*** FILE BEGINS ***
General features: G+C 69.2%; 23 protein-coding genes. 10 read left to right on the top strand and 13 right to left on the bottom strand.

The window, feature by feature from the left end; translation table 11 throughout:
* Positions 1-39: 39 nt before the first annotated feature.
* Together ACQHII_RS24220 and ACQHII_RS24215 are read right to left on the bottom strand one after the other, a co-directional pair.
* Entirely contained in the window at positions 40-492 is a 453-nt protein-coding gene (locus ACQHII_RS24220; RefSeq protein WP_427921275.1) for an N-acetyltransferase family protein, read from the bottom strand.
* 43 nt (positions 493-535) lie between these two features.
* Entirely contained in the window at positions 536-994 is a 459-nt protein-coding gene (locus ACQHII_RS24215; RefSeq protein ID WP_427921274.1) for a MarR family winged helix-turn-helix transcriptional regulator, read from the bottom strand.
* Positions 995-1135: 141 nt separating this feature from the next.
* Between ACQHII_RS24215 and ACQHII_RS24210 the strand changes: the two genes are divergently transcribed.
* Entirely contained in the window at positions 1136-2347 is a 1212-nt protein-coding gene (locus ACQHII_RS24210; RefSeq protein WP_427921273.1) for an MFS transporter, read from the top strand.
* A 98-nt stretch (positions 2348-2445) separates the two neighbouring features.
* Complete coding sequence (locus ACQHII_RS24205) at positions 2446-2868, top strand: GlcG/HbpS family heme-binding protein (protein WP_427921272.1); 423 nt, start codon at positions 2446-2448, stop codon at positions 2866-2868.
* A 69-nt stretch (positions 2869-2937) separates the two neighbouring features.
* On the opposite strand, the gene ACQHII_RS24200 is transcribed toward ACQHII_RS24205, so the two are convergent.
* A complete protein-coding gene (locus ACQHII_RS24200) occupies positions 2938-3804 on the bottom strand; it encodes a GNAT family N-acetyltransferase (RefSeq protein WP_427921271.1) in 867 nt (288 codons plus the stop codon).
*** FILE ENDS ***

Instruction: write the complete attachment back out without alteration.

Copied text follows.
General features: G+C 69.2%; 23 protein-coding genes. 10 read left to right on the top strand and 13 right to left on the bottom strand.

The window, feature by feature from the left end; translation table 11 throughout:
* Positions 1-39: 39 nt before the first annotated feature.
* Together ACQHII_RS24220 and ACQHII_RS24215 are read right to left on the bottom strand one after the other, a co-directional pair.
* Entirely contained in the window at positions 40-492 is a 453-nt protein-coding gene (locus ACQHII_RS24220; RefSeq protein WP_427921275.1) for an N-acetyltransferase family protein, read from the bottom strand.
* 43 nt (positions 493-535) lie between these two features.
* Entirely contained in the window at positions 536-994 is a 459-nt protein-coding gene (locus ACQHII_RS24215; RefSeq protein ID WP_427921274.1) for a MarR family winged helix-turn-helix transcriptional regulator, read from the bottom strand.
* Positions 995-1135: 141 nt separating this feature from the next.
* Between ACQHII_RS24215 and ACQHII_RS24210 the strand changes: the two genes are divergently transcribed.
* Entirely contained in the window at positions 1136-2347 is a 1212-nt protein-coding gene (locus ACQHII_RS24210; RefSeq protein WP_427921273.1) for an MFS transporter, read from the top strand.
* A 98-nt stretch (positions 2348-2445) separates the two neighbouring features.
* Complete coding sequence (locus ACQHII_RS24205) at positions 2446-2868, top strand: GlcG/HbpS family heme-binding protein (protein WP_427921272.1); 423 nt, start codon at positions 2446-2448, stop codon at positions 2866-2868.
* A 69-nt stretch (positions 2869-2937) separates the two neighbouring features.
* On the opposite strand, the gene ACQHII_RS24200 is transcribed toward ACQHII_RS24205, so the two are convergent.
* A complete protein-coding gene (locus ACQHII_RS24200) occupies positions 2938-3804 on the bottom strand; it encodes a GNAT family N-acetyltransferase (RefSeq protein WP_427921271.1) in 867 nt (288 codons plus the stop codon).